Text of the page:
With five days to go before the US presidential election, one of the country’s most reputable polling websites said Thursday that Democratic nominee Joe Biden had an 89 percent chance of beating incumbent President Donald Trump.
Battleground states that could tip the balance in either direction are predicted to be won by Biden, FiveThirtyEight has projected.
With 538 votes in the Electoral College - the body that votes for the US president - the winning candidate must garner 270 to declare victory.
States such as Nebraska, Wyoming, West Virginia, Oklahoma, Alabama, Kentucky and several others in the Midwest appear to be a lock for Trump.
Texas, which is allocated 38 electoral votes, was marked as a win by Trump in the FiveThirtyEight polls.
But Ohio, Georgia, Florida, North Carolina, Pennsylvania, Michigan were marked as likely wins for Biden and the Democratic Party. Those six states account for 114 electoral votes.
Nevertheless, a Reuters/Ipsos poll released on Wednesday showed Trump moving into a near tie with Biden in Florida, with 49 percent saying they would vote for Biden and 47 percent for the president. The poll used only surveyed close 1,000 people.
Trump and Biden held separate rallies in Florida on Thursday in a bid to gather as many last-minute voters as possible.
California and New York are almost guaranteed locks for Biden, where 84 electoral votes are split between the two coastal states.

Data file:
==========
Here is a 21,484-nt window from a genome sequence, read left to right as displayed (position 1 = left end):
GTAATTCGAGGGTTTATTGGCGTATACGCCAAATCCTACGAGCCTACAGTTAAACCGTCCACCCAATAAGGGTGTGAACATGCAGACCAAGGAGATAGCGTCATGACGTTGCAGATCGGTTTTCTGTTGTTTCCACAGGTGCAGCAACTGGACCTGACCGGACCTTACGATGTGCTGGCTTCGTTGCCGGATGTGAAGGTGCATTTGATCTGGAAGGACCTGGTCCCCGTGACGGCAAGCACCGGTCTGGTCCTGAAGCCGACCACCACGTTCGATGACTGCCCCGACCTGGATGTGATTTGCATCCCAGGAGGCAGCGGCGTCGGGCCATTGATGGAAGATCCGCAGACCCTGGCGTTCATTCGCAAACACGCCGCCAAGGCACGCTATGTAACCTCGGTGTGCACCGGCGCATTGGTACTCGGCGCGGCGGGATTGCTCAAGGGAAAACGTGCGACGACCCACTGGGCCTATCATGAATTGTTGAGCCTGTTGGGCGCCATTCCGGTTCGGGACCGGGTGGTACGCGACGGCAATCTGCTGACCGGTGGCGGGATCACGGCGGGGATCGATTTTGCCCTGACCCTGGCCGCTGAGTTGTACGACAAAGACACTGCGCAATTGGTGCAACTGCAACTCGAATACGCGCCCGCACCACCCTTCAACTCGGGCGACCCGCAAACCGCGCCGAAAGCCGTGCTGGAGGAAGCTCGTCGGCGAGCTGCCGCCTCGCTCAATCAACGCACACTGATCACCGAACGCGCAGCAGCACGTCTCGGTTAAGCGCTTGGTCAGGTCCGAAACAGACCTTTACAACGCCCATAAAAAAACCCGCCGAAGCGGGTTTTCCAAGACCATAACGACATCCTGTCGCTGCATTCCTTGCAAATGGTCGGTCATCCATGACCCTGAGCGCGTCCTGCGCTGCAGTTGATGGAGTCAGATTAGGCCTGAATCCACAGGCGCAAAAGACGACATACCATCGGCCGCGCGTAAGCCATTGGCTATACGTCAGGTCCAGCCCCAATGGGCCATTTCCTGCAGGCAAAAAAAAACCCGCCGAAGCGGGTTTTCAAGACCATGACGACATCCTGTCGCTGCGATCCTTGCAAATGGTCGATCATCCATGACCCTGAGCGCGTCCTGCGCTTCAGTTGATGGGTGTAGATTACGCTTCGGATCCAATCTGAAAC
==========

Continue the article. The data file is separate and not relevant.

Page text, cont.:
Trump’s planned campaign rally in North Carolina was postponed on Thursday evening due to heavy winds and an incoming hurricane. But he said he was returning on Monday.
On Friday, Trump is expected to campaign in front of supporters in Michigan, Wisconsin and Minnesota.
In all, he plans to visit ten states in the last days of the campaign and will host 11 rallies in the final 48 hours, a campaign official said.
Biden and his running mate, Senator Kamala Harris, are expected to split visits to Texas, Georgia and Arizona in the run-up to next Tuesday.
Almost all opinion polls, including FiveThirtyEight, wrongly predicted that Trump would lose to Hillary Clinton in 2016. The popular vote was correctly projected, but the Electoral College votes were not.
Trump and the Republican Party will hope for a repeat of the 2016 scenario where the so-called “Silent Majority” flock to the polls and give the incumbent another four years at the White House.
- With Reuters